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As nice as pie

Did you remember to turn your clocks back last Sunday? In previous years we have been known to forget, and one year we turned up an hour early at a friend’s house for lunch! Now we tend to leave ourselves a reminder, so we don’t make fools of ourselves again.

Anyway, as summer has officially come to a close (although I don’t think the weather has quite made up its mind yet), we can put the salads away and start thinking of wintry dishes, and the first things that always spring to my mind are pies, either meaty, fishy or fruity.

The first pie of the season has to be steak and kidney, but here I met a problem. I have been trying to get beef kidney from my butcher for the last three weeks without success (don’t Maltese cattle have kidneys?) and, being an English traditionalist, pork kidneys will just not do, so I used mushrooms instead.

Together with a bottle of Lacto (which gave the gravy plenty of body), and some easily-made hot water crust pastry, I don’t think we missed the elusive kidney too much.

Shropshire fidget pie, made with bacon or gammon, apples, cider and potatoes, all enclosed in a pastry case, has been known for at least 400 years. No one is quite sure how it got its name, but the general consensus is that it comes from ‘fitched’ or five-sided, as it was presumably made originally as a five-sided pie.

I think putting potatoes inside a pie makes it a bit heavy and stodgy, so I make it the alternative way by lining the dish with just one layer of pastry and topping the filling with a pile of cheesy mashed potatoes.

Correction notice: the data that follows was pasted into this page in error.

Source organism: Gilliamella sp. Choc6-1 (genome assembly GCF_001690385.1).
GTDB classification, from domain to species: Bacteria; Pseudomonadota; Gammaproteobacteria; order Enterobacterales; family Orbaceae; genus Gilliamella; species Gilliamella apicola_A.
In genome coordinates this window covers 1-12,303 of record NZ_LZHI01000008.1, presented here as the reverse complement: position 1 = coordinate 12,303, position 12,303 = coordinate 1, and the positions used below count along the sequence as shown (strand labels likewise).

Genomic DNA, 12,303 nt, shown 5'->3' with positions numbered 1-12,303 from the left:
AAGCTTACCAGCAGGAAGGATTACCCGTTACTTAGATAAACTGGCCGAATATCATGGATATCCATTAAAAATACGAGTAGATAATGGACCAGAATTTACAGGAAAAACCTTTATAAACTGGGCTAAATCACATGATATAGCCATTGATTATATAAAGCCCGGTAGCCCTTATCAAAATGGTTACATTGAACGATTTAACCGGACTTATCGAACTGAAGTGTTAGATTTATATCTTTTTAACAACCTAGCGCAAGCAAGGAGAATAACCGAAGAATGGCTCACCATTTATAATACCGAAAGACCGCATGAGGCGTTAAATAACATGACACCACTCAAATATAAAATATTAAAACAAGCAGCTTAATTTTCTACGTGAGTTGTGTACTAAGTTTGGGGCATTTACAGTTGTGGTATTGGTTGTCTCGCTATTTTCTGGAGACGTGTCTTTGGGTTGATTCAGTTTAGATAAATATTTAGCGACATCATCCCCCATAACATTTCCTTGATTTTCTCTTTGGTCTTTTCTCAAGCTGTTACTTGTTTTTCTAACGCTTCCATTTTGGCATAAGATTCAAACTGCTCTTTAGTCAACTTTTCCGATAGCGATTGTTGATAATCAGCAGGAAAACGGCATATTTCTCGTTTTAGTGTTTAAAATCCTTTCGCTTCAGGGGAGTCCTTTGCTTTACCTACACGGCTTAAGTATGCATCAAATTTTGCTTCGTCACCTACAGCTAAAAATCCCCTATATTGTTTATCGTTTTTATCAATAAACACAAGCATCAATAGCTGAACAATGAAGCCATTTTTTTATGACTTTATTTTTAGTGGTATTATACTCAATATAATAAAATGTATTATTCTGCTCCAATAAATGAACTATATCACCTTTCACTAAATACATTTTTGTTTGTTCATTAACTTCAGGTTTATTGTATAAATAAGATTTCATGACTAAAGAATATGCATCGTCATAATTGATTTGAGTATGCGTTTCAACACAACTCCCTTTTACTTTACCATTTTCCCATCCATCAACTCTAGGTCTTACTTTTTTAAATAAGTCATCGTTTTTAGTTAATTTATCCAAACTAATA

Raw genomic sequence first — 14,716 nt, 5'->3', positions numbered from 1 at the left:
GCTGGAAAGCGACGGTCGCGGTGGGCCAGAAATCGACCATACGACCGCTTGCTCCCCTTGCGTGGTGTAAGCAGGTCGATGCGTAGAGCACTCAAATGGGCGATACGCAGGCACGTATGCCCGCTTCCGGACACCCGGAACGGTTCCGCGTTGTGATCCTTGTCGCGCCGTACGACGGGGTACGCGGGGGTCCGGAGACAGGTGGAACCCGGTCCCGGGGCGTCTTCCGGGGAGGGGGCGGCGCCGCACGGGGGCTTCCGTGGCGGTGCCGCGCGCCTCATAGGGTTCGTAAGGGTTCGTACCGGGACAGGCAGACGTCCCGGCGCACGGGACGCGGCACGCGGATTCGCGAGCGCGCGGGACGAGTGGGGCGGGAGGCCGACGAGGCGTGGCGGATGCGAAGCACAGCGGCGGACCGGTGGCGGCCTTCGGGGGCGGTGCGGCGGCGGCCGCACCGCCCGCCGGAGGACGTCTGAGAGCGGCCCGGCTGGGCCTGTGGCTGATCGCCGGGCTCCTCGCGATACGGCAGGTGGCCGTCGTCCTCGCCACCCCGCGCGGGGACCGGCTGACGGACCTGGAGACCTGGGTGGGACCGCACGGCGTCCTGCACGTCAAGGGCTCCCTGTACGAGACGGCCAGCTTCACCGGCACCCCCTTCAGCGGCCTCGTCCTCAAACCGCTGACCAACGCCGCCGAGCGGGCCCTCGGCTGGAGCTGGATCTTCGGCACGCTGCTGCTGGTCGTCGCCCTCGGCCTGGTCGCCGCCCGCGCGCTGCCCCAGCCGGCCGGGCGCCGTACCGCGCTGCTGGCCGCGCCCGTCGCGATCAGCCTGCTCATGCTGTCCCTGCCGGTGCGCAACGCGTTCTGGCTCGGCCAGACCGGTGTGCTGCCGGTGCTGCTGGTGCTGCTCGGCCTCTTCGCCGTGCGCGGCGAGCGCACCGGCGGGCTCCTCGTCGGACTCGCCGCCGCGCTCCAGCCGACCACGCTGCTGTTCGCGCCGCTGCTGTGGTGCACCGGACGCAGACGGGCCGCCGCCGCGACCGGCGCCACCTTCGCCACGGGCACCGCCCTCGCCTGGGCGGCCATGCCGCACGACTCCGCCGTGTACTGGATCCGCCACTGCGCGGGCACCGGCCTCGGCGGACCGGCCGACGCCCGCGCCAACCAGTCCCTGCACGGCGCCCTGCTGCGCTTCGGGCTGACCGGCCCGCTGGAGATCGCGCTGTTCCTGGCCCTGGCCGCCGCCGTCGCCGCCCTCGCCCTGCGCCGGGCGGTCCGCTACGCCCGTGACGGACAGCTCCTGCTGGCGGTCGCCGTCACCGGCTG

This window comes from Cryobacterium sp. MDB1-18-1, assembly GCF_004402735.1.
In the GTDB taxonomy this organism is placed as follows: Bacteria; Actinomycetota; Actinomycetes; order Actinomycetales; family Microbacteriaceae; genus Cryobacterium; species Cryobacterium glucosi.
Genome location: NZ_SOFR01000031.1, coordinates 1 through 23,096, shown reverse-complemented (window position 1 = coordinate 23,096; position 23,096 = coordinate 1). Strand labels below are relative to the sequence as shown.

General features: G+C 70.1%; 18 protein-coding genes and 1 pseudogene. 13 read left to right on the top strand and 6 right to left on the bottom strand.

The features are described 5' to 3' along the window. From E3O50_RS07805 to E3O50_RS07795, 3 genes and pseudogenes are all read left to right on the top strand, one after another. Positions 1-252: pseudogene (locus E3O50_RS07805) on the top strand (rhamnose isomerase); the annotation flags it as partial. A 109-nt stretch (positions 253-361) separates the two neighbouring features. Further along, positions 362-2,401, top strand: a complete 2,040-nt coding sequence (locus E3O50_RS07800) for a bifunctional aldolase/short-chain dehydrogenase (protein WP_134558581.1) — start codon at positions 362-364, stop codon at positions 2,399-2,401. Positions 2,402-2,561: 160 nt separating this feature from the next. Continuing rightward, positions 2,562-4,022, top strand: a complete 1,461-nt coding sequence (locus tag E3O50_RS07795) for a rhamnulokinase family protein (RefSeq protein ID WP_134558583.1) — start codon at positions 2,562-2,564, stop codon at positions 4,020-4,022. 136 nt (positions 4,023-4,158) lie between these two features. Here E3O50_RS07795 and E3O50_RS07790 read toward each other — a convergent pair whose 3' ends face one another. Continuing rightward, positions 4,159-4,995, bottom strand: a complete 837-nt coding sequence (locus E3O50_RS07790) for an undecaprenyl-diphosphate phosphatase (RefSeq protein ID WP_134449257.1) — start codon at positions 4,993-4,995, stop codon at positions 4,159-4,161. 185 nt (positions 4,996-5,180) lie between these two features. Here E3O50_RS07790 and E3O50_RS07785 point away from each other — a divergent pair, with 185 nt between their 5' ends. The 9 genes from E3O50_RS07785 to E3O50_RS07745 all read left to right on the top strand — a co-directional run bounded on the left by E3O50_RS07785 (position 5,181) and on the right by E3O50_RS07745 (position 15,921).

I seem to be buying more and more salmon these days. It’s not too expensive, and as it’s a ‘meaty’ fish – a little goes quite a long way. I like to cover cubes of salmon, cocktail prawns and chopped hardboiled eggs with a thick and creamy sauce flavoured with dill and capers, then top it all with some sliced and parboiled potatoes and bake it until brown and bubbling. It can be made an hour or two in advance and kept in the fridge until ready to cook, and it’s impressive enough for a casual dinner party.

I have a DVD of Rick Stein’s BBC programme French Odyssey, in which he made something of a hash when making a cherry Pithiviers, a large round puff pastry pie from the French region of Orléans.

Traditionally filled with almond cream, the top is lightly scored in curves radiating from the centre and it’s a popular Twelfth Night speciality, but you can fill it with anything you like, either sweet or savoury. My Pithiviers is filled with autumn fruits – pears, apples and dried cranberries. Blackberries would be nice, too, if you can find any, but the cranberries give the pie a delicious sharpness. It would make a good Sunday lunch dessert with some whipped cream.

Rick Stein did have the good grace to say he wasn’t much of a hand at pastry, but it’s comforting to see the celebs also having their problems, not just us lesser mortals!

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